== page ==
Itzchak H. Holocaust testimony (HVT-3481) interviewed by Nathan Beyrak and Levana Frank
- Tel Aviv, Israel : Fortunoff Video Archive for Holocaust Testimonies, 1992
- Interview Date
- September 22, 1992.
- 2 copies: 3/4 in. dub; and 1/2 in. VHS with time coding.
- Cite As
- Itzchak H. Holocaust Testimony (HVT-3481). Fortunoff Video Archive for Holocaust Testimonies, Yale University Library.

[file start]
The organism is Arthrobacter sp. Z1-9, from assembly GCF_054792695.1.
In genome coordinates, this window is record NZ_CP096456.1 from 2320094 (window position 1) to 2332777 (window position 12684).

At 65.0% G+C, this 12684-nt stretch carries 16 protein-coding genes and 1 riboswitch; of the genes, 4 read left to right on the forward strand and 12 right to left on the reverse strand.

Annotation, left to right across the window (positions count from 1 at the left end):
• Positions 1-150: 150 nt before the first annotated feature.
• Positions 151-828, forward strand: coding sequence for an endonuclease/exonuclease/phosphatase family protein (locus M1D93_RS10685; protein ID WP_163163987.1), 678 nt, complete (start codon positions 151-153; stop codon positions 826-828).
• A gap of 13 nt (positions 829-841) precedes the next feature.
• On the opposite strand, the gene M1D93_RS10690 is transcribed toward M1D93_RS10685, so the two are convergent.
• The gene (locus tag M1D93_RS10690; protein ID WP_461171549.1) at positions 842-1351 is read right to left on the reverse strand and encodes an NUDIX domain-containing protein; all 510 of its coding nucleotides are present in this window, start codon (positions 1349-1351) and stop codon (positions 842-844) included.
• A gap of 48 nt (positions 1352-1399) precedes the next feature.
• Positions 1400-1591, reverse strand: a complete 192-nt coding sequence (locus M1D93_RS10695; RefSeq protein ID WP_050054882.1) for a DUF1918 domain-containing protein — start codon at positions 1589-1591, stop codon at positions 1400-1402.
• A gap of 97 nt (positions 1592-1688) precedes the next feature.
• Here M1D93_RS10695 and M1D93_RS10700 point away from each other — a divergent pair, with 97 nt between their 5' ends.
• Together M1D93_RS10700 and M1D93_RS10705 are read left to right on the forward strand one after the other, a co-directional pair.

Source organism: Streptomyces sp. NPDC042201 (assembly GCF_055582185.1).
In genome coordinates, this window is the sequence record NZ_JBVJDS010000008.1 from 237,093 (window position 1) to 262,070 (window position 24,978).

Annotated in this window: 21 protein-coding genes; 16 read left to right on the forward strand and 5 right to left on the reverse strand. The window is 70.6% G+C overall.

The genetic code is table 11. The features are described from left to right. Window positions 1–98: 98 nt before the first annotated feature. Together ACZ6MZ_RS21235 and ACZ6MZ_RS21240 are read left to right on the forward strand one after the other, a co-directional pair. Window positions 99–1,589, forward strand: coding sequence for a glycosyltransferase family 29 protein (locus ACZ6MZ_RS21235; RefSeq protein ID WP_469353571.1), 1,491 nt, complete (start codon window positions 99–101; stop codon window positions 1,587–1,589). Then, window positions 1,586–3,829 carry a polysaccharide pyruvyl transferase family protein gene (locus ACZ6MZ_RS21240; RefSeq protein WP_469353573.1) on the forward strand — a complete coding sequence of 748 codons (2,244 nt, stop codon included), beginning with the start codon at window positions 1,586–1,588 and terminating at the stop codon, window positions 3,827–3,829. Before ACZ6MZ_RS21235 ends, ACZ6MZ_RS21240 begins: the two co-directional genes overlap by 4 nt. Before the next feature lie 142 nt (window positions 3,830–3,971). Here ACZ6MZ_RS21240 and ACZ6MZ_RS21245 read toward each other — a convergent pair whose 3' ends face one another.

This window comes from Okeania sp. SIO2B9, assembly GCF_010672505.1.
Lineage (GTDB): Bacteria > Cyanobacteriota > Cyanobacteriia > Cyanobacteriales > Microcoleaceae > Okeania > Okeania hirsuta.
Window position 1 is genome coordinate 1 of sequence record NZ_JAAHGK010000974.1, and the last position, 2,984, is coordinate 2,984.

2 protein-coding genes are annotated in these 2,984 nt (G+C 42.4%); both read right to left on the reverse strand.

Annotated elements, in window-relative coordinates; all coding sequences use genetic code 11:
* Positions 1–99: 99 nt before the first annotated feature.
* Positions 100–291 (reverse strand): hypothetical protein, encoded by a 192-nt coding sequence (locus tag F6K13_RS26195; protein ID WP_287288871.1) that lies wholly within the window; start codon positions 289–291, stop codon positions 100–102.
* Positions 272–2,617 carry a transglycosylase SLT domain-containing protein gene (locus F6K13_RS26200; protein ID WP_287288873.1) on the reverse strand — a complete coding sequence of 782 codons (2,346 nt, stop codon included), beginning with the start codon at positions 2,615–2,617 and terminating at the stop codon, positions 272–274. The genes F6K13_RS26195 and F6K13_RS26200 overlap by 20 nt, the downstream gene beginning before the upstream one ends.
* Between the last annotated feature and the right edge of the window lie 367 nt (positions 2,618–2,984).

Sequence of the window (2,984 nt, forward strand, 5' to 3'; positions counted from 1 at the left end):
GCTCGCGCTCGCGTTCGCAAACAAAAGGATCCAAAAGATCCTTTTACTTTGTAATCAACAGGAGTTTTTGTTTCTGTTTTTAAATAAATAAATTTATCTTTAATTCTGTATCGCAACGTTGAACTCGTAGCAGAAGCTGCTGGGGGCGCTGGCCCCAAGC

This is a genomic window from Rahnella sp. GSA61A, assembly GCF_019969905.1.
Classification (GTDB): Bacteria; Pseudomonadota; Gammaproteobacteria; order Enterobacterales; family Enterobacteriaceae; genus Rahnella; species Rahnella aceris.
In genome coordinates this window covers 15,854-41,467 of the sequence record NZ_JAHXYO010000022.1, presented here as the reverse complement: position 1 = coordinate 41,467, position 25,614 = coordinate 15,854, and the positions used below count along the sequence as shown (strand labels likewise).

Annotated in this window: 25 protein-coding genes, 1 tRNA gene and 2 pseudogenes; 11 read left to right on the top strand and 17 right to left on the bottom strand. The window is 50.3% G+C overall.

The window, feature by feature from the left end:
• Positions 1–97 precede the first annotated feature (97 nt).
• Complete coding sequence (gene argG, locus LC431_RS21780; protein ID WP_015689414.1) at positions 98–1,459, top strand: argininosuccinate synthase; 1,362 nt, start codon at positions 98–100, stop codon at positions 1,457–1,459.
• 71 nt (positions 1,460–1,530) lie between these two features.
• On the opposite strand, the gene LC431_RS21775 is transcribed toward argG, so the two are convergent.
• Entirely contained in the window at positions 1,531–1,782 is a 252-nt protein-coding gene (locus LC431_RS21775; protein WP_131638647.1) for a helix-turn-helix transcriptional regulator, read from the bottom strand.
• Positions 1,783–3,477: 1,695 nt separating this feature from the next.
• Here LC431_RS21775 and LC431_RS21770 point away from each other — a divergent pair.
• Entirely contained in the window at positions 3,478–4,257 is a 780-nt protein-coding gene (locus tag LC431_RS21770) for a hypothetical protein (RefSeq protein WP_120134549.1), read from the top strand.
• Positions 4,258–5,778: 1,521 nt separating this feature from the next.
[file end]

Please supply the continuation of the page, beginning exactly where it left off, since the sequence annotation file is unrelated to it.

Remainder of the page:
Videotape testimony of Itzchak H., who was born in Łódź, Poland in 1929, the sixth of seven children. He recounts his family's Hasidism; attending cheder and public school; his family's Zionism; his mother' death in 1938; German invasion; ghettoization; living with his younger sister in a children's home starting in June 1940; a Zionist leader, Shalom K., giving them hope; returning with his sister to his family in October 1942; obtaining food for his family; many deaths from hunger and disease; being slapped by Mordecai Rumkowski, head of the ghetto, when asking for food for his brother; his brother's hospitalization (he was deported and killed); his older sister's death; brief hospitalization for typhus; deportation with his brother, sister, and father to Auschwitz/Birkenau in August 1944; separation from his sister and father; observing prisoners praying with tefilin; assistance from a doctor; his brother's transfer; living in the Zigeunerlager (Gypsy Lager) with Shalom K. from the orphanage; hiding during selections; smuggling himself into a transport to Braunschweig with a cousin and Shalom K.; slave labor in a truck factory; a public hanging; a march to Watenstedt two months later; train transfer to Ravensbrück, then Wöbbelin; abandonment by the Germans; liberation by United States troops; walking to Neustadt; transfer to several locations by U.S. troops; hospitalization in Lübeck; transfer by the Red Cross to Trelleborg, Sweden; Shalom K. joining his group; forming a kibbutz; obtaining permits to emigrate to Palestine; emigration there in 1946 via Stockholm, Helsingborg, Calais, and Marseille; meeting his future wife en route; living on a kibbutz; military service in the Israel-Arab War; joining a group to establish a new kibbutz; and marriage. Mr. H. sings songs from the ghetto and the Zionist youth group.